I have just taken the role of managing a house where people requiring support live. I have just had pat testing done and a potential fault (no pun) has been found on the washing machine, the chap very helpfully fitted a stand alone single socket protected by elcb/rcd.
When the tenant uses the washing machine the device trips out. I have chopped the plug off and ordered a new washing machine (arrives tomorrow). As I was curious I looked around ( I was qualified up to 16th edition but stopped working as a spark a fair while ago). I discovered that the wiring is not protected by and rcd or elcb device at all. As the property is maintained by the local housing trust and the property has an electric cooker and a shower surley there should be a safty device fitted?
Further questions lead me to beleive that the shower was fitted 3.5 years ago.
Careful with word ELCB there are two voltage (now banned) and current so better use word RCD.
The use of the RCD has increased with each issue of BS7671 and with latest BS7671:2008 the RCD is used on nearly every cable within a house. The rules are to be relaxed again with amendment 1 but this has not been released yet.
However the rules are not retrospective so as long is it complied when built then its still allowed one does not have to change existing wiring.
The requirement for a RCD for sockets likely to be used outside and for bathrooms was there in the BS7671:2001 but I don't think it was in the original BS7671:1991. There have been three versions of BS7671 but only two editions of wiring regulations when the BS number changes we have to re-take the exam.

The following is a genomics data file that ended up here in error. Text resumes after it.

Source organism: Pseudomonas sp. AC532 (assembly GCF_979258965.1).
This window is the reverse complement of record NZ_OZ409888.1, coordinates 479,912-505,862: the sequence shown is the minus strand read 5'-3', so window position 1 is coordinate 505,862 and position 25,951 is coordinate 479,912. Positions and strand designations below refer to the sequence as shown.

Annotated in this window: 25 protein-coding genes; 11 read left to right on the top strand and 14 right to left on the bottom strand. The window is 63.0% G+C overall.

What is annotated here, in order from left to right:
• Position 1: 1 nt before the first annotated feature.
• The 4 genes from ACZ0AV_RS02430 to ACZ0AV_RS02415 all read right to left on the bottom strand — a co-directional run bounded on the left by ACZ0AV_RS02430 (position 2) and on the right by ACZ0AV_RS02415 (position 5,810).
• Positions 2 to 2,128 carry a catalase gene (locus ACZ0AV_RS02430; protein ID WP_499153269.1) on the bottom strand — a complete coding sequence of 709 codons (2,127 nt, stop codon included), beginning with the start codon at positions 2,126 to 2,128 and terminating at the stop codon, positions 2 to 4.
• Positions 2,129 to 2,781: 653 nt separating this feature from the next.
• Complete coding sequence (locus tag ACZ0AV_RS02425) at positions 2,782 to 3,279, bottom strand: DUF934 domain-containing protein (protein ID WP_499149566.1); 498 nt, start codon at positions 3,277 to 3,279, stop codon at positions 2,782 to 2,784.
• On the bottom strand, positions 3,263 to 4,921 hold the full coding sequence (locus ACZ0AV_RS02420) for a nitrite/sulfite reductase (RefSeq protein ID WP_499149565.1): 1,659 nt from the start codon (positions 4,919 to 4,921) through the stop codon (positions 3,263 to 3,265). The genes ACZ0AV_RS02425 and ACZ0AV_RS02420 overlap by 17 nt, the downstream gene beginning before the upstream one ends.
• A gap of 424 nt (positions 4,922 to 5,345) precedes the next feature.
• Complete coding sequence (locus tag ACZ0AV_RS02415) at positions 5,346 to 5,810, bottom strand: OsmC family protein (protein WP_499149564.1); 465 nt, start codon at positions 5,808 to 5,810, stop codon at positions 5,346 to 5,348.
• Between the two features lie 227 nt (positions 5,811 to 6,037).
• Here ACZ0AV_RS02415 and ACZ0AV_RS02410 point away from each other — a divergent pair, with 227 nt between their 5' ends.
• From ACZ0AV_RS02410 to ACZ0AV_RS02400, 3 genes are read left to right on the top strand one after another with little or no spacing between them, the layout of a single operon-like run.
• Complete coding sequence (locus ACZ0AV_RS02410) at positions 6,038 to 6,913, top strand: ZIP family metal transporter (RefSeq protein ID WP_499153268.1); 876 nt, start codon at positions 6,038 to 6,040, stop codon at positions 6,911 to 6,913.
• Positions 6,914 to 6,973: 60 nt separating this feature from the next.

601-09-02 is the old 16th regulation and any equipment is zone 1 required RCD protection that's from BS7671:2001 and in new book 701.411.3.3 is regulation and it required that ALL electrical items in bathroom including the lights are protected with a RCD. Only SELV and the shaver socket can now be without RCD protection in a bathroom.
For rented accommodation one has to get a PIR done with change of occupant and one has to code the faults. The lack of RCD protection only gets code 2 or code 4. And which it gets has been an ongoing argument as code 4 says it complied with previous edition of BS7671 where code 2 says if there are other faults it can become dangerous but is not dangerous as it stands. Since the first BS7671 came out in 1992 anything before that date should not get code 4 but many electricians read BS7671 as being wiring regulations and even lack of lighting earths with changed in 1968 (14th Edition amendment 1) and given code 4 where clearly is should be code 2.
As a result often the landlord does not realise that the installation does not comply. Even the county council in my area has properties which do not comply with first BS7671 so to try to force other landlords to comply seems a little off?
Thanks very much for that info. It seems a bit of a minefield but just to give closure on this, my way forward will be to insist that a RCD device is fitted, especially as a person could touch both the cooker and the metal draining board at the same time and that could of course prove fatal.
If the local council will not fit one then I shall instruct a current tradesman to fit one at the consumer unit and get my company to pay for it and try and wangle the money back.
I can't believe that such an omission can be allowed to remain in that sorry state.
Once again ericmark, thank you very much for your help.
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